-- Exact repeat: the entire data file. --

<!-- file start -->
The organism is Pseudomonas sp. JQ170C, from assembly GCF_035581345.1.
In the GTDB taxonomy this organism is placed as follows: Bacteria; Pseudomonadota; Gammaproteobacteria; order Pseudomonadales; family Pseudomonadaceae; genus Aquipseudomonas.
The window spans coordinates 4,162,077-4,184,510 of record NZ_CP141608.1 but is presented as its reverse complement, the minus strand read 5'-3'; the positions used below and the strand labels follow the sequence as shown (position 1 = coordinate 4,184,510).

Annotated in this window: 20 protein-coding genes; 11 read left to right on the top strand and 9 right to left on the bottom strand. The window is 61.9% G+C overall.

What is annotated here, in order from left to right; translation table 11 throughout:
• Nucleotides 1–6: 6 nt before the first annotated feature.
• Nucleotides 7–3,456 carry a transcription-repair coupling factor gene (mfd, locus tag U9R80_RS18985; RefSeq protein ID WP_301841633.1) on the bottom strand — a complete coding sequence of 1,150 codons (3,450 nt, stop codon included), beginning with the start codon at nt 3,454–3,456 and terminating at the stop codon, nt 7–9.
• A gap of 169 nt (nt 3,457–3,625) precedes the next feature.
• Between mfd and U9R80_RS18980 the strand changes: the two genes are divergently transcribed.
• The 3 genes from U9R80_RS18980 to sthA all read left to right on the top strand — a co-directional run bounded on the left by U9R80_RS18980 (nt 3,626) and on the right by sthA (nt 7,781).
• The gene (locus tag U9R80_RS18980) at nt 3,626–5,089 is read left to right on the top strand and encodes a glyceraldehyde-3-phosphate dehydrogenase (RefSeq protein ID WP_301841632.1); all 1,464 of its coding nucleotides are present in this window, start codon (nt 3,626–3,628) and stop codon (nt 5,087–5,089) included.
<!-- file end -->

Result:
The organism is Pseudomonas sp. JQ170C, from assembly GCF_035581345.1.
In the GTDB taxonomy this organism is placed as follows: Bacteria; Pseudomonadota; Gammaproteobacteria; order Pseudomonadales; family Pseudomonadaceae; genus Aquipseudomonas.
The window spans coordinates 4,162,077-4,184,510 of record NZ_CP141608.1 but is presented as its reverse complement, the minus strand read 5'-3'; the positions used below and the strand labels follow the sequence as shown (position 1 = coordinate 4,184,510).

Annotated in this window: 20 protein-coding genes; 11 read left to right on the top strand and 9 right to left on the bottom strand. The window is 61.9% G+C overall.

What is annotated here, in order from left to right; translation table 11 throughout:
• Nucleotides 1–6: 6 nt before the first annotated feature.
• Nucleotides 7–3,456 carry a transcription-repair coupling factor gene (mfd, locus tag U9R80_RS18985; RefSeq protein ID WP_301841633.1) on the bottom strand — a complete coding sequence of 1,150 codons (3,450 nt, stop codon included), beginning with the start codon at nt 3,454–3,456 and terminating at the stop codon, nt 7–9.
• A gap of 169 nt (nt 3,457–3,625) precedes the next feature.
• Between mfd and U9R80_RS18980 the strand changes: the two genes are divergently transcribed.
• The 3 genes from U9R80_RS18980 to sthA all read left to right on the top strand — a co-directional run bounded on the left by U9R80_RS18980 (nt 3,626) and on the right by sthA (nt 7,781).
• The gene (locus tag U9R80_RS18980) at nt 3,626–5,089 is read left to right on the top strand and encodes a glyceraldehyde-3-phosphate dehydrogenase (RefSeq protein ID WP_301841632.1); all 1,464 of its coding nucleotides are present in this window, start codon (nt 3,626–3,628) and stop codon (nt 5,087–5,089) included.